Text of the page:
From the units we can deduce that viking1961 was risking $1.5951 per 1 pip movement on this trade (pip value calculator), while risking $638.04 of our allocation to them on this trade (the “amount value” relates to the distance of the stop level). erohal2009 was risking $0.02645 per pip and $10.58 of allocation on their trade and cemara1 $0.8883 per pip and $88.83 respectively.
From this data we can therefore deduce that of these 3 traders, erohal2009 was risking by far the least on their trade. We can also see that while cemara1 was risking about half as much per pip as viking1961 ($0.8883 vs $1.5951), they were actually proportionally using much less of their allocation on that trade ($88.33 vs $638.04). That’s also the reason why cemara1′s gain % on the trade is almost the same as viking1961, even though they only made 6 pip on that trade vs 27. I.e. they made those pips by using less capital.
So to summarise, the pip risk tells you how much you win or lose on the trade when the market moves 1 pip and is the key indicator of how much a trader is risking on market movements.
The levels used for the trade will more depend on the strategy of the “Professional Investor”. DayTrading traders are more likely to use stops 100 pips away while longer term strategists may use 500 pips. Obviously if the market moves 120 pips against a position, but then comes back to break-even, the first trader would be stopped out (and lose 100 pips) while the second trader would still be in the trade. However, the second trader is risking and therefore locking in much more of your allocation on the trade (which cannot be invested elsewhere).
Both strategies have their merits but it’s worth noting that some traders on eToro may widen the stop levels of a trade over time. However if they use fresh capital to offset against the increased level, it’s likely you will be stopped out stopped out for this trader unless you allocate fresh funds to them.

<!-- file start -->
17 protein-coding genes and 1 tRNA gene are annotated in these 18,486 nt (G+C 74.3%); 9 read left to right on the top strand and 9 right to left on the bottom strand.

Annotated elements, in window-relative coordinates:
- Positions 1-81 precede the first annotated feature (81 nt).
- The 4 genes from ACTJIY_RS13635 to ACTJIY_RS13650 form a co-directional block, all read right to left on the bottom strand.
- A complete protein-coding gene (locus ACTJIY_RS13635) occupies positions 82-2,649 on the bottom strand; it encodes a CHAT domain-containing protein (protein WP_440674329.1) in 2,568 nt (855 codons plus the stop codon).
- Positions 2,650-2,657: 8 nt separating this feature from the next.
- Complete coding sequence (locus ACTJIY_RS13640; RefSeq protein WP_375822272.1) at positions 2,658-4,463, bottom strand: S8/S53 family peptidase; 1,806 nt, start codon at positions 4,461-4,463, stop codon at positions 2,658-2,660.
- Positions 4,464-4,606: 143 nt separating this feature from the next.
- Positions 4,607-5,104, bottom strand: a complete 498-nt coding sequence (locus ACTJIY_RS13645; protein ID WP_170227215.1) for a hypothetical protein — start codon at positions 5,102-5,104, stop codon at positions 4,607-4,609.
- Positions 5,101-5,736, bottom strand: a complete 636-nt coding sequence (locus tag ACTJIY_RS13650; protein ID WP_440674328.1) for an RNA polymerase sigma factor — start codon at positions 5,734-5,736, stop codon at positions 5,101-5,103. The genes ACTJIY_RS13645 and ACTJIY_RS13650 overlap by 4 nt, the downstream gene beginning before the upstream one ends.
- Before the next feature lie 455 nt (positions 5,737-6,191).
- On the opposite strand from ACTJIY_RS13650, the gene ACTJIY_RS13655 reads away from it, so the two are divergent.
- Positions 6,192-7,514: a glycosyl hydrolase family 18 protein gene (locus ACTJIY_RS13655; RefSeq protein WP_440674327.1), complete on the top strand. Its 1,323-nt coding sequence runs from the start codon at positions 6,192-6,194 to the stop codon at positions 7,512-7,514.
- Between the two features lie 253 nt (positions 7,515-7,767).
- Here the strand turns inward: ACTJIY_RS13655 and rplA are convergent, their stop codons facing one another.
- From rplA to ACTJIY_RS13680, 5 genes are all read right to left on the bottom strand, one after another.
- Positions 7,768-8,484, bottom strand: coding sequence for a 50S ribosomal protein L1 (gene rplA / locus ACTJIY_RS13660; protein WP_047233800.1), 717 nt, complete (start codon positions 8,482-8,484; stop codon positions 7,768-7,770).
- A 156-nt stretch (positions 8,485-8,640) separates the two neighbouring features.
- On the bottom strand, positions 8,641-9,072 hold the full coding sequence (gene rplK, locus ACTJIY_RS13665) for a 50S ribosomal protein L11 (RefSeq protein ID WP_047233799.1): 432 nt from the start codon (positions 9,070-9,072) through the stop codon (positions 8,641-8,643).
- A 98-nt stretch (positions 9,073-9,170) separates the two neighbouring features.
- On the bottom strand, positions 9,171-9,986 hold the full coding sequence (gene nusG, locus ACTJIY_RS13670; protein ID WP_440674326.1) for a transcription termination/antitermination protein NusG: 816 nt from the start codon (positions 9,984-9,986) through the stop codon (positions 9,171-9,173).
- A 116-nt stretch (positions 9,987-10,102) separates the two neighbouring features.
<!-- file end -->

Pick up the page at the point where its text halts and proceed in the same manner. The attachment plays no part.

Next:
The examples above should now allow you to create an understanding of the risk profile of an individual trader on eToro. When you’ve categorised the traders you want to copy, you can then apply this to the overall risk profile you want to apply to your eToro account. E.g. you can decide to invest 75% in low risk traders, 20% in medium risk and 5% in high risk traders.
Please note that it’s not within our remit to make suggestions of what overall risk profile you should take (please contact a financial advisor for this). The information we provide here is for information purposes only. Investing on eToro (and any other social trading network) is subject to investment risk, including possible loss of part or all of your initial investment.
Deciding when to invest is another part of your money management strategy and a key factor of your performance. eToro “Professional Investors” will have winning and losing streaks (just like markets can go up or down). There’s no way anyone can predict their future performance in advance and hence you cannot foresee the perfect timing to invest in them. Here are some examples:
1) If you invested $1,000 each in the 10 most popular eToro traders (most copiers) on May 1st 2012, your net position (incl. open and closed trades) would be $7,240 after 1 month and $8,334 after 2 months (30th June 2012). If however you invested $10,000 in the 10 most popular traders on June 1st 2012, your net balance would be $11,360 after 1 month.